Who Is Buying Metaverse Lands — And What Is Their Value?
Metaverse

Who Is Buying Metaverse Lands — And What Is Their Value?

Created 6mo ago, last updated 6mo ago

Just like in the real world, digital land investors are speculators who believe their property will go up in value.

Who Is Buying Metaverse Lands — And What Is Their Value?

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Blockchain-based metaverse platforms like Decentraland are 3D virtual worlds that offer users the chance to buy their land as an investment. 

Just like in the real world, digital land investors are speculators who believe their property will go up in value. They will sell it when the asset becomes more valuable — or will become real estate developers and build urban life with residential apartments, hotels, theatres and more, all in the metaverse.

The first city built on Decentraland is made up of 90,000 parcels, or non-fungible tokens (NFTs), of land. The asset’s value depends on its location and size: the closer the plots are to landmarks or plazas, the more valuable the assets are — just like in the real world.

Who Is Buying Metaverse Lands?

On June 21, a virtual plot of land was sold on Decentraland as an NFT for 1.3 million MANA, the platform native cryptocurrency, equal to $913,228.20 at the time. 
Digital real estate investment firm Republic Realm, whose investors include Binance, bought the equivalent of around 66,304 virtual square meters (16 acres) of digital land — the most extensive digital land ever traded.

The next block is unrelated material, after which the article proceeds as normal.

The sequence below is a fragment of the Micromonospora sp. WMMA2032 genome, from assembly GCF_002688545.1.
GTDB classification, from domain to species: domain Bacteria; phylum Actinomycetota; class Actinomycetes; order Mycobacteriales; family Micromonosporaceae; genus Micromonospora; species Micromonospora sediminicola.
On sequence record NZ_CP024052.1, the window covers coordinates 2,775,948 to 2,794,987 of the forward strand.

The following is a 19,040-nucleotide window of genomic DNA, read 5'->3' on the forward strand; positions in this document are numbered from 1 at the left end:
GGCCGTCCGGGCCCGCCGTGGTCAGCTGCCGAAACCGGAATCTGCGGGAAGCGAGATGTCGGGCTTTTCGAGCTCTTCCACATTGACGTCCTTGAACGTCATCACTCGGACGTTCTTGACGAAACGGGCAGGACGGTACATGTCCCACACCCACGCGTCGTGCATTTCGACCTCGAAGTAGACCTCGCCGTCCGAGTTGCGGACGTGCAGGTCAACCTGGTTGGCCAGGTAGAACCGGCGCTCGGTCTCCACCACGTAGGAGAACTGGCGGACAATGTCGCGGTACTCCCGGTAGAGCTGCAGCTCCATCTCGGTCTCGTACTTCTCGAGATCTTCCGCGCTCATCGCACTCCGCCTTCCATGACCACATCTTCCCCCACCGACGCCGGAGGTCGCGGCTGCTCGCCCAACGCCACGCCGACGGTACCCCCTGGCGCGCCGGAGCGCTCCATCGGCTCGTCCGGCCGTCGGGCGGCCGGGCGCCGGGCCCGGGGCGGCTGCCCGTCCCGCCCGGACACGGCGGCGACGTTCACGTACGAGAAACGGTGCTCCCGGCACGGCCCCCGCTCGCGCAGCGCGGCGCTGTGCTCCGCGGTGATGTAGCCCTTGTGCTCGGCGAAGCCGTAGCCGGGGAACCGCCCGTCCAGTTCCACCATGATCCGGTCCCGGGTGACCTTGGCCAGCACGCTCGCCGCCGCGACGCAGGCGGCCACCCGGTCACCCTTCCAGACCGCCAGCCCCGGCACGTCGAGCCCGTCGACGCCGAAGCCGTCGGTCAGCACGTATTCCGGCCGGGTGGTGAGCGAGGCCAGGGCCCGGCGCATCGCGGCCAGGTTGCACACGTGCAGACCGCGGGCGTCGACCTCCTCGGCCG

The land will be used to build and develop metaverse buildings and premises where people can meet, attend exhibitions, events and generally live a virtual reality in parallel with real life.

Around the same time, The Sandbox — another metaverse-type game — was the second blockchain-based metaverse platform to secure another record sale of virtual land for around $650,000.

Only a few days ago, a record $2.43 million was paid for a plot of land on Decentraland again, and this time, the amount was well above the average price of high-end homes in London or New York City. 

The valuable purchase was made by metaverse real estate company Metaverse Group, a subsidiary of Token.com, which will use the plot of land to expand within the Fashion Street district and get a presence in the clothing industry. 

What Is Driving the Rise of Digital Lands?

The metaverse buzz has set the ground for the rise of a new type of economy based on the marketing and trading of digital assets. 

Long before Facebook announced its rebranding to Meta and embraced the new technology, events like metaverse concerts and NFT ownerships were already sparking interest and enthusiasm among investors, speculators and consumers.

Undoubtedly, Facebook played a significant role in accelerating the adoption of the metaverse. However, industry experts had already caught the essence of the business and made plans accordingly.

The simultaneous rise of NFTs only made it easier for investors to firmly believe in projects that already have a significant use case among consumers. The industry is already worth billions of dollars, and experts have anticipated that it could be worth as much as $82 billion by the end of 2025. 

Digital Lands vs Physical Lands

Digital lands are sold as NFTs, and are therefore scarce by design. The original token is the only one that has real value, and its scarcity is what makes it more valuable and accrues appreciation over time. Metaverse lands become valuable assets just like physical lands, and people can make money by selling them, leasing them or building on them. 

The main difference between the two is that users can now own digital land from the comfort of their homes without having to incur the legal and insurance costs or lengthy bureaucratic procedures that it takes to buy land in the real world.